What We’re Reading: Vaccine Research, Refocusing in the New Year, and New Funds for the Global Fund
February 1, 2013
This week, we’re learning about a researcher who is investigating new techniques for a possible HIV vaccine, reading about a Foundation Ambassador’s recommitment to an AIDS-free generation, and thinking about how new funds for the Global Fund could affect the war on AIDS.
EGPAF – “For a Researcher and Mother, HIV Fight is Personal” Lindsay Wieczorek, PhD was recently given the Foundation’s Susie Zeegen Fund Postdoctoral Award for her research into HIV vaccines and immune response. In this blog, she talks about her work, the award, why she’s so interested in studying HIV/AIDS, and how Elizabeth Glaser’s story inspires her.
Scientific American – “Syringe Design Change Could Cut HIV Transmission” For people who use intravenous drugs, the risk of HIV infection is a constant concern. In some countries, up to 80 percent of new HIV incidences are related to drug use. But some scientists believe that changing the design of syringes used for injecting drugs could lower the risk of HIV transmission.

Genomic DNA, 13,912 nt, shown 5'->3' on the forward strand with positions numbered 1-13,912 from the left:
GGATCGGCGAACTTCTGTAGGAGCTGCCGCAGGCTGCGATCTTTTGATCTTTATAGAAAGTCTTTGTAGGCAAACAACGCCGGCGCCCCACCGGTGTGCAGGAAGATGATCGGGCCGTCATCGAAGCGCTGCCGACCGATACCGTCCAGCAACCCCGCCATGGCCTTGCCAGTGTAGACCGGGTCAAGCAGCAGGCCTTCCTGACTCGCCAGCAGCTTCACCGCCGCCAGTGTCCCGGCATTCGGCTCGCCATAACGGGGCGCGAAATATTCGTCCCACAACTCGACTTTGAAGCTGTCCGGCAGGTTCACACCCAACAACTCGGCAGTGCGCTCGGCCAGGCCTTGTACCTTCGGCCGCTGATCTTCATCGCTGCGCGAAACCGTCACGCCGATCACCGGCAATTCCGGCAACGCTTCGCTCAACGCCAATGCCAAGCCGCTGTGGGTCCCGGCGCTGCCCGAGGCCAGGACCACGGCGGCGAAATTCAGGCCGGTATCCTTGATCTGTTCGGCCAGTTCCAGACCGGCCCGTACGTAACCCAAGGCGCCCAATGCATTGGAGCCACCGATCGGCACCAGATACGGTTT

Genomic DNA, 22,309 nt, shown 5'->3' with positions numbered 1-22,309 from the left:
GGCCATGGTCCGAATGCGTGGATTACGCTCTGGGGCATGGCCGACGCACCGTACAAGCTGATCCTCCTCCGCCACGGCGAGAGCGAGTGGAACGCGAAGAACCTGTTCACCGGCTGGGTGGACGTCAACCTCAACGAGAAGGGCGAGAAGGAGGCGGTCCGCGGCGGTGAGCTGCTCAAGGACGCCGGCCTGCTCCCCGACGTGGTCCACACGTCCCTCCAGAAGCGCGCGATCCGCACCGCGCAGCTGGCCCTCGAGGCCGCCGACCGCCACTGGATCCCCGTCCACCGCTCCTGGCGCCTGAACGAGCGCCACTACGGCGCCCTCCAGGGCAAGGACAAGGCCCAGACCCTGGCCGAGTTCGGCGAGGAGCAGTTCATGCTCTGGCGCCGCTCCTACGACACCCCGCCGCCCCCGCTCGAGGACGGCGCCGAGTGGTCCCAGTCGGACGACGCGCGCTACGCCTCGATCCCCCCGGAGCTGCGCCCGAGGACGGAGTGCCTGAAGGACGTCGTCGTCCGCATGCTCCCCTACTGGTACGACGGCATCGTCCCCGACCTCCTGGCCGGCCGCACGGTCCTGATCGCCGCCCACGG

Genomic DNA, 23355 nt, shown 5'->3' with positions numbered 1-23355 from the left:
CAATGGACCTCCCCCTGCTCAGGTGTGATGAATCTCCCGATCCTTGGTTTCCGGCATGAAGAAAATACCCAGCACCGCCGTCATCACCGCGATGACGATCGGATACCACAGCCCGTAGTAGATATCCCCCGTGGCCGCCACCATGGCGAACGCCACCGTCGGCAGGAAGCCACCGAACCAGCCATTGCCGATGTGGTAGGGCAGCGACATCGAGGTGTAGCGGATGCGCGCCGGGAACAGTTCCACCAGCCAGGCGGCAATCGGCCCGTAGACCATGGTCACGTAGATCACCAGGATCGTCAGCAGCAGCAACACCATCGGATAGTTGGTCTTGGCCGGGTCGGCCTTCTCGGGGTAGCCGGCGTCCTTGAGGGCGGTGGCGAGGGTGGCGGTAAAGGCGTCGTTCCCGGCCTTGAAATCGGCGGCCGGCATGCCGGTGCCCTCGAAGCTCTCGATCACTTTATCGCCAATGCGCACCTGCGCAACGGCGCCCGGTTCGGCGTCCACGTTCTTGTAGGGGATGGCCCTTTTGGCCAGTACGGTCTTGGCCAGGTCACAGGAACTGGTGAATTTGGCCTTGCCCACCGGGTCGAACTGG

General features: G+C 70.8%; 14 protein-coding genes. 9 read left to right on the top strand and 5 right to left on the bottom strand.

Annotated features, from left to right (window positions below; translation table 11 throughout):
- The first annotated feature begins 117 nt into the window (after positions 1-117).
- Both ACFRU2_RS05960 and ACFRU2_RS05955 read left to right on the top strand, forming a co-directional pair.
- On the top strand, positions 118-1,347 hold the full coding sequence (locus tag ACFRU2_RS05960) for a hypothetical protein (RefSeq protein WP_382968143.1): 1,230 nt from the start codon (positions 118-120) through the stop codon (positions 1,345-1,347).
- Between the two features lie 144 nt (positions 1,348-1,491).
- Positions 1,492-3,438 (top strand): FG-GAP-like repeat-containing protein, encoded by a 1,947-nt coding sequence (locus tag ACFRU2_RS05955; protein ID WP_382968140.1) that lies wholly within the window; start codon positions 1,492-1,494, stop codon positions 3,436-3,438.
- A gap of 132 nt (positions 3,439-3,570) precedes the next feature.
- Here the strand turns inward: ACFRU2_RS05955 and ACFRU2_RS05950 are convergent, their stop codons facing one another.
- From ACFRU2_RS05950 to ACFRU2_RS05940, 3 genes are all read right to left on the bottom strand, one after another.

EGPAF – “2013: A year for reflection, recognition, and recommitment” Florence Ngobeni-Allen is one of the Foundation’s most powerful voices advocating for the needs of women and children living with HIV. In this blog, she writes about how the global community is beginning to work together to create an AIDS-free generation and her recommitment to the end of HIV/AIDS
New York Times – “Germany: Funds for Global Health Fund Reinstated” Because of concerns about fraud, German refused to give the Global Fund half of its usual contribution in 2011 and put future funding for the Fund, which supports efforts to end infectious diseases worldwide, in jeopardy. But this week, it was announced that because of improved auditing and smarter money management by the Global Fund, Germany would reinstate its annual pledge of around $267 million dollars to the Fund.
Jane Coaston is Media Relations Coordinator for the Foundation, based in Washington, D.C.